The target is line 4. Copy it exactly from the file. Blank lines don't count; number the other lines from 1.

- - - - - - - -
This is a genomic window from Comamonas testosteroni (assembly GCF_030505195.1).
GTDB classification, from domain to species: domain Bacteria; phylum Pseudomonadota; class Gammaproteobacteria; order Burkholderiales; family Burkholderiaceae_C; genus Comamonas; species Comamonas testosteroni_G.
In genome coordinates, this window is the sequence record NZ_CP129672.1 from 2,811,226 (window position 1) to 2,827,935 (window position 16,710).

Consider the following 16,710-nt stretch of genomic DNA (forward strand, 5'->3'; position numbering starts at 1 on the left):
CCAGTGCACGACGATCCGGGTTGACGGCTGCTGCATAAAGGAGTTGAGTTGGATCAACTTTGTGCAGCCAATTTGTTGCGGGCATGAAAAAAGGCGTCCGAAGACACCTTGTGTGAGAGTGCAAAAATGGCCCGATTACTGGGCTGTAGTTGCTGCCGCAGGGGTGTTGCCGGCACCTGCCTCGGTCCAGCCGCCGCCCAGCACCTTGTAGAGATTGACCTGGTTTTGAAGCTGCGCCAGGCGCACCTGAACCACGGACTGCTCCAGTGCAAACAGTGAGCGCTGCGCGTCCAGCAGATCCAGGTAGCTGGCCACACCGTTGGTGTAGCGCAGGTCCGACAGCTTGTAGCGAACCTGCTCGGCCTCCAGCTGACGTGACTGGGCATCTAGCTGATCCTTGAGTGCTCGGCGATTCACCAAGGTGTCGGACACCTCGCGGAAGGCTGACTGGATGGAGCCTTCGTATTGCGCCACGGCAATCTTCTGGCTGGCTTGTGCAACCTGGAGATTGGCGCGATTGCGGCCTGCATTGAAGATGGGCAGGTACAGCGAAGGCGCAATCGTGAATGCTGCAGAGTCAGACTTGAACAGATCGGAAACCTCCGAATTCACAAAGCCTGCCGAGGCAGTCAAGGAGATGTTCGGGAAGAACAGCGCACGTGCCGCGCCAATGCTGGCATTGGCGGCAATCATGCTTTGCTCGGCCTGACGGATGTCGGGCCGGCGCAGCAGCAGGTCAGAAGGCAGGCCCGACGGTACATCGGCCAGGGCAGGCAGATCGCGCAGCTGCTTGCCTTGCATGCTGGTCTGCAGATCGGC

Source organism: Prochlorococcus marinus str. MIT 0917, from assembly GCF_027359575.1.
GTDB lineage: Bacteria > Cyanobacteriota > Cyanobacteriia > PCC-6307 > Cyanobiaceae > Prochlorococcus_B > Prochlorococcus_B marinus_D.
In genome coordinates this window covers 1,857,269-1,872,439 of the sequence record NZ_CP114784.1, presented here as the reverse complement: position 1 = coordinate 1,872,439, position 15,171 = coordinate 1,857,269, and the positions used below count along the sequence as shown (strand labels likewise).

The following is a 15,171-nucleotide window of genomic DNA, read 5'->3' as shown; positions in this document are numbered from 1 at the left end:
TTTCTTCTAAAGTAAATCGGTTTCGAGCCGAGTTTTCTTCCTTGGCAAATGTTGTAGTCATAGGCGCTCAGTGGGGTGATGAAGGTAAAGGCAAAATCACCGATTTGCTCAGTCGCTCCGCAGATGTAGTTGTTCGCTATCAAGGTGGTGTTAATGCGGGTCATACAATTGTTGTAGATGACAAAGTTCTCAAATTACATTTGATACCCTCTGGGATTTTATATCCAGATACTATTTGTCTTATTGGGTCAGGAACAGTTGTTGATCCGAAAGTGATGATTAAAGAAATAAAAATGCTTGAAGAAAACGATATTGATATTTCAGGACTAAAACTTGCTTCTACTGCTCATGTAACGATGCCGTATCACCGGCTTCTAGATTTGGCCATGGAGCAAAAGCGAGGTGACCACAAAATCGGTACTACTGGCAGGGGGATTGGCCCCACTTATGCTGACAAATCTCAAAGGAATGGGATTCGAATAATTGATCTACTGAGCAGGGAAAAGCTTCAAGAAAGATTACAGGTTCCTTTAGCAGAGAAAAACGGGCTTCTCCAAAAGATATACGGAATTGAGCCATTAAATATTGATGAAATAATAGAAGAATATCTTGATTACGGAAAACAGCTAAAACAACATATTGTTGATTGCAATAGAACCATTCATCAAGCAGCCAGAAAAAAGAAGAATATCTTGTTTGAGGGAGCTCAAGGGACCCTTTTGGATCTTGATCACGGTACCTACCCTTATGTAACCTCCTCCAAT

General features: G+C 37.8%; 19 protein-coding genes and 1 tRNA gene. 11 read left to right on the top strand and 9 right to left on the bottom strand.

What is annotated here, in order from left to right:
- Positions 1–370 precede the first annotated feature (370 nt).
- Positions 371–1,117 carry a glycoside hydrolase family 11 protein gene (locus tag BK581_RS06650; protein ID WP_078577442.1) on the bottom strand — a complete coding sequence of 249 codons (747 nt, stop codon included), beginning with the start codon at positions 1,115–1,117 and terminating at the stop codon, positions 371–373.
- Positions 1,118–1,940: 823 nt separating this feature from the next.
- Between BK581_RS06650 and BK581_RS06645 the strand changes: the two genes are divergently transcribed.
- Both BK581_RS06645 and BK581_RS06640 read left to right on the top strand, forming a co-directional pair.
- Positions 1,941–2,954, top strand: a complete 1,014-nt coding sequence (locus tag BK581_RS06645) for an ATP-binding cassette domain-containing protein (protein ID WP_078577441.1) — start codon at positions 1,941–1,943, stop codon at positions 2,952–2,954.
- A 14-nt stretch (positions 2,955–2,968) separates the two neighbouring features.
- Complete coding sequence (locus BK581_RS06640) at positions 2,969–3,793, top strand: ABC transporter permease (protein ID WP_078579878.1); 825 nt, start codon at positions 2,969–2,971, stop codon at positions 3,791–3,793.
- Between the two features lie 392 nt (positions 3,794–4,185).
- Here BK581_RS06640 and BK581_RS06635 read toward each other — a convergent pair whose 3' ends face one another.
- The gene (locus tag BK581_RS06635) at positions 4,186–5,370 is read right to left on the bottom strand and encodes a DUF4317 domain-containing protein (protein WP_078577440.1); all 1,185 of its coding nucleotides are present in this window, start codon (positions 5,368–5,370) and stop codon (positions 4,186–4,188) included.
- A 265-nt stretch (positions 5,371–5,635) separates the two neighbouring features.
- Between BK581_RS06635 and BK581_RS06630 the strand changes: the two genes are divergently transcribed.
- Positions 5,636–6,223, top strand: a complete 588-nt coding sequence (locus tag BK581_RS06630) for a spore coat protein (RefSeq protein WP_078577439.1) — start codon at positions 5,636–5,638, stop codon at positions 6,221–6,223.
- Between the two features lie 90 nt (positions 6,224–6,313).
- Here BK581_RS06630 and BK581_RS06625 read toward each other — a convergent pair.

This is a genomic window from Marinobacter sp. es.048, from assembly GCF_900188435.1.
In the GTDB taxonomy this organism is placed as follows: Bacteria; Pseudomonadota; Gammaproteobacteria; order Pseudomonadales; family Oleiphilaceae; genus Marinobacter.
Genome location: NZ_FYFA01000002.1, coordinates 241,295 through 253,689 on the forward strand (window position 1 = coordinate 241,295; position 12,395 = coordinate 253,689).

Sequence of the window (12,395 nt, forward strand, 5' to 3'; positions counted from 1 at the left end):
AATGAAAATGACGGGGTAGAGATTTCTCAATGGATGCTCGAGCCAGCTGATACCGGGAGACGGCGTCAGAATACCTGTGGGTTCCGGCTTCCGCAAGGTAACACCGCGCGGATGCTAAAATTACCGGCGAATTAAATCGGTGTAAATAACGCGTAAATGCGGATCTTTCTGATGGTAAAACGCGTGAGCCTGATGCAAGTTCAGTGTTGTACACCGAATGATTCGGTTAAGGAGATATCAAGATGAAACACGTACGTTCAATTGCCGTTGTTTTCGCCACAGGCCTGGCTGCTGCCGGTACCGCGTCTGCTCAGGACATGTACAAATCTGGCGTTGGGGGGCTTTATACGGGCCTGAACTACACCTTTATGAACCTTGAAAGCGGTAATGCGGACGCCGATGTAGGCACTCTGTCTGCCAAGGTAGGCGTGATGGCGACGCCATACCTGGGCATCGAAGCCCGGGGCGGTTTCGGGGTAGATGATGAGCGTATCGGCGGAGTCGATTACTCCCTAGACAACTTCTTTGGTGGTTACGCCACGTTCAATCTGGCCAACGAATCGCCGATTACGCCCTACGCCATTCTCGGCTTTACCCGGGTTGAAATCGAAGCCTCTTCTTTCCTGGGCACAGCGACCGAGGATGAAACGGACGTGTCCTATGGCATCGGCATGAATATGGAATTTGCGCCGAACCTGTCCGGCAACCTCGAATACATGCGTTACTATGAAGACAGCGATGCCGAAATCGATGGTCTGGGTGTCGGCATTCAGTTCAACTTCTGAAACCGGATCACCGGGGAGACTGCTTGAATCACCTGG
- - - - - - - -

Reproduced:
Consider the following 16,710-nt stretch of genomic DNA (forward strand, 5'->3'; position numbering starts at 1 on the left):